Research

Our lab focuses on therapeutically targeting nitric oxide (NO) and cyclic guanosine monophosphate (GMP) signaling in a variety of disorders. Current research topics include:

  • Elucidating the molecular mechanisms underlying the strain- and gender-specific hypertension associated with impaired NO-cGMP signaling. This project includes the characterization of renin and 20-hydroxyeicosatetraenoic acid (20-HETE, in collaboration with  Dr. Schwartzman) systems as blood-pressure modifying signaling mechanisms in a setting of impaired NO-cGMP signaling (e.g. in soluble guanylate cyclase (sGC)-deficient mice).
  • Elucidating the role of impaired NO-cGMP signaling in the development of primary open angle glaucoma, a project led by Dr. Dordea. This project includes characterization of a new mouse model of glaucoma (in collaboration with Dr. Ksander, Dr. Gregory-Ksander, and Dr. Pasquale) and identifying biomarkers and therapeutic targets in clinically relevant samples (a collaboration with Dr. Ritch and Dr. Ozaki).
  • Studying the role of sGC in the cardiotoxicity associated with use of doxorubicin (DOX), a potent chemotherapeutic agent, a project led by Dr. Vandenwijngaert.
  • Using micro-RNA technology to modulate natriuretic peptide levels also a potential therapy for hypertension and heart failure, in collaboration with Dr. Newton-Cheh and Dr. Bloch.
  • Physiologic profiling of genetic variants in the genes encoding sGC and natriuretic peptides (NPs), a project led by Dr. Newton-Cheh.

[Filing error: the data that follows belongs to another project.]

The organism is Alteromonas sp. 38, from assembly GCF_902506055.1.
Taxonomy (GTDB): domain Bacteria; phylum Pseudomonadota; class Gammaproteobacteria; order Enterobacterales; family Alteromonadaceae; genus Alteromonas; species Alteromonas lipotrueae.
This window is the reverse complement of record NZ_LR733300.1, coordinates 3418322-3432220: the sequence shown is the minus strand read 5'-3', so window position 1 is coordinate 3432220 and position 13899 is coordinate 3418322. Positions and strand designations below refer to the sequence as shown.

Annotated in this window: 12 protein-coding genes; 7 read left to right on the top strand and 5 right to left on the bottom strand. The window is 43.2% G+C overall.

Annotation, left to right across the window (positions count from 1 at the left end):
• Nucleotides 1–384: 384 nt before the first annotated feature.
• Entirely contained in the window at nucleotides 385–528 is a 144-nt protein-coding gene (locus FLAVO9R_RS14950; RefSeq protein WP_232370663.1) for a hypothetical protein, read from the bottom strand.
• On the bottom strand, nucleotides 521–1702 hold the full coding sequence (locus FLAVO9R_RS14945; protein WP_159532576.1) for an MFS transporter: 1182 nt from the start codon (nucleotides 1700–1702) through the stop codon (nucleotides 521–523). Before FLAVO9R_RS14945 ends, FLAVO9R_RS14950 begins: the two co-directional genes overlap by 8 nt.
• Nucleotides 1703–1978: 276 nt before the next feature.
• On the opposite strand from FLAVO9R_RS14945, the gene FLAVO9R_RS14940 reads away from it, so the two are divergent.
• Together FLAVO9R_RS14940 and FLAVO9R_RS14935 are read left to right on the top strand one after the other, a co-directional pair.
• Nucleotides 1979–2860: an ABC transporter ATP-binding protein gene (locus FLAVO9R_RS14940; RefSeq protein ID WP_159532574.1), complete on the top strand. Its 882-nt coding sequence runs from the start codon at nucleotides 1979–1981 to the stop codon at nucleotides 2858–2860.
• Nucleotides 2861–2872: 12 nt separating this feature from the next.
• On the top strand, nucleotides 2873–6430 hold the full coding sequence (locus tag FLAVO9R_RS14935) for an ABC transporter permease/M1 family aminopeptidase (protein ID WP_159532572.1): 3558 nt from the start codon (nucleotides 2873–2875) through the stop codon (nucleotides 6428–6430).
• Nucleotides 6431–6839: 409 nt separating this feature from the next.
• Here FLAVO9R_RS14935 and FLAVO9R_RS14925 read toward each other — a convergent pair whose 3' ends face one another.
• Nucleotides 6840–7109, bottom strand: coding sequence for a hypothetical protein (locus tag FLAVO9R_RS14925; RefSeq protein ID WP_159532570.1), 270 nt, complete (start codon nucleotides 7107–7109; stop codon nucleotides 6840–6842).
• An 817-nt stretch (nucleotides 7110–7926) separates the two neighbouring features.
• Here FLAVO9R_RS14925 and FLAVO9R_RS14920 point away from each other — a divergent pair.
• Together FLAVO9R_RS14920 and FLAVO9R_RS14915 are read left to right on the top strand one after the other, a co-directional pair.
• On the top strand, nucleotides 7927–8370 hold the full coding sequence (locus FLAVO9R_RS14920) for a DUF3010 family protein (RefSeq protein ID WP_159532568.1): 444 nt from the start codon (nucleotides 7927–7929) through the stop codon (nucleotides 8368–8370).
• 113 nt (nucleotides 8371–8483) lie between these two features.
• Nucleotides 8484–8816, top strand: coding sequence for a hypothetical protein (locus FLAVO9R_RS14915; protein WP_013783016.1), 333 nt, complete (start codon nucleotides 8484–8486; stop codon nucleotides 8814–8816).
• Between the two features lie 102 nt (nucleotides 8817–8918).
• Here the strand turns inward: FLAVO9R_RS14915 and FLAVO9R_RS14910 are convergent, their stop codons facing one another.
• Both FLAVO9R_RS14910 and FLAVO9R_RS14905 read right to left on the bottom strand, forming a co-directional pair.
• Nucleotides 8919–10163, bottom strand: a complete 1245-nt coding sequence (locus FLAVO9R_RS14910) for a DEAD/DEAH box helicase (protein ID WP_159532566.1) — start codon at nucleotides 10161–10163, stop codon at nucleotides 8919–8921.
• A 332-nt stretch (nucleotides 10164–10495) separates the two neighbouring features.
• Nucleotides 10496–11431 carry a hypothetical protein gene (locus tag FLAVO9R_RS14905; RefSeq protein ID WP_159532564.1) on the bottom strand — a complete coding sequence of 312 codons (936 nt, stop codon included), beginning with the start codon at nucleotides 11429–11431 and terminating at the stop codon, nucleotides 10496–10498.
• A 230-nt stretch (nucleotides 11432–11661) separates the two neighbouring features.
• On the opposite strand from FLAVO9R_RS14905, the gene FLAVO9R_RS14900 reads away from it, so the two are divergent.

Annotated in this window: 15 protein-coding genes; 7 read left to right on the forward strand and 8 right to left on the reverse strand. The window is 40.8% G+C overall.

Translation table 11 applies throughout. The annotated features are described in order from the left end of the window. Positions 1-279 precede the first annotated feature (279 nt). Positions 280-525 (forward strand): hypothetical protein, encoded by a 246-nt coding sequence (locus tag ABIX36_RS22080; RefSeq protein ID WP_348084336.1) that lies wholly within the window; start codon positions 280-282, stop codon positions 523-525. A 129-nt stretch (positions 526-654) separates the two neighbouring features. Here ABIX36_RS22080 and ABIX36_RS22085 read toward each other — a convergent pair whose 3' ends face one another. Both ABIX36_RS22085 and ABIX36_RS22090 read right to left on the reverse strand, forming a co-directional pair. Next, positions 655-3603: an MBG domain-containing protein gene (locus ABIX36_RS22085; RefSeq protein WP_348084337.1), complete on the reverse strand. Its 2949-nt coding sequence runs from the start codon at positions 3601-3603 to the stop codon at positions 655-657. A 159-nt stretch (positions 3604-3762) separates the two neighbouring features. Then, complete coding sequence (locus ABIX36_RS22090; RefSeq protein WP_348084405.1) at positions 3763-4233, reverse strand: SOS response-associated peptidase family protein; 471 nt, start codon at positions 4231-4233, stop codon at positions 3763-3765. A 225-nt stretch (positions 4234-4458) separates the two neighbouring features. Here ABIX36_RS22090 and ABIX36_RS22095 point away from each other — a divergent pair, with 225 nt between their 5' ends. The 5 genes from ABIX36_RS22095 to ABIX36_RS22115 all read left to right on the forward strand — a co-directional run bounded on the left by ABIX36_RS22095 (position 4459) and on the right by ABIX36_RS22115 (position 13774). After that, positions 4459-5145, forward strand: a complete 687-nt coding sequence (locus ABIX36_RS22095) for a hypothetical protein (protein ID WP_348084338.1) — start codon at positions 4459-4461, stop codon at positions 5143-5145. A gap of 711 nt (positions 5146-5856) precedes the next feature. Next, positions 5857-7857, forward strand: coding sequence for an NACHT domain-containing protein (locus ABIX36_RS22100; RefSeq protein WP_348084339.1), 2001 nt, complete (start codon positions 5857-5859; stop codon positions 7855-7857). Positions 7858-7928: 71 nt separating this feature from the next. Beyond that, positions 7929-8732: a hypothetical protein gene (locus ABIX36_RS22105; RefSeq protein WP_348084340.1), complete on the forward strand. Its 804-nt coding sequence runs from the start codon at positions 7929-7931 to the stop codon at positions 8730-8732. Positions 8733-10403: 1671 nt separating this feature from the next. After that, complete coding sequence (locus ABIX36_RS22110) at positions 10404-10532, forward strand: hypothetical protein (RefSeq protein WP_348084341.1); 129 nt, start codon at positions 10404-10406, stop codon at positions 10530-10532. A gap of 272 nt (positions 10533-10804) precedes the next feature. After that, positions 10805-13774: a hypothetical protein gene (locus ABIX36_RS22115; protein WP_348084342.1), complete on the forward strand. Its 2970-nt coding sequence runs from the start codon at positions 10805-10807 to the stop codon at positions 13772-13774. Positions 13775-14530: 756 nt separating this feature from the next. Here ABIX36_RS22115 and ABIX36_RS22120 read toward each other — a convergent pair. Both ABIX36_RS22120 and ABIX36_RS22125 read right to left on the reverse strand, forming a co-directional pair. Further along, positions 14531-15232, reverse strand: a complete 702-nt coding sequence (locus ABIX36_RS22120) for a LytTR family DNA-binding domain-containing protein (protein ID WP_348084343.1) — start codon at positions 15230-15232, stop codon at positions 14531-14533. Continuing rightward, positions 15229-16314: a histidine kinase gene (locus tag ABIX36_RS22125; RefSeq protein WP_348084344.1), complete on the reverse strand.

• Using emerging genomic information to characterize NO signaling in the Weddell seal (a collaboration with Dr. Zapol, Dr. Costa, Dr. Lindblad-toh, and Dr. Alföldi).
  • Regulating cGMP signaling by microRNAs (miRs). This project aims to identify and therapeutically target miRs that regulate mRNAs encoding NO synthase, and soluble guanylate cyclase.
  • In collaboration with investigators in Europe and the US, we are characterizing the role of NO-cGMP signaling in stroke, gastrointestinal motility, erectile function, renal function, skeletal muscle function, brain and lung development, and cardiac dysfunction associated with systemic inflammation. Furthermore, we are using sGC mutant mice to study the mechanisms underlying the ability of inhaled NO to attenuate injury associated with myocardial infarction and cardiac arrest (projects led by Dr. Ichinose).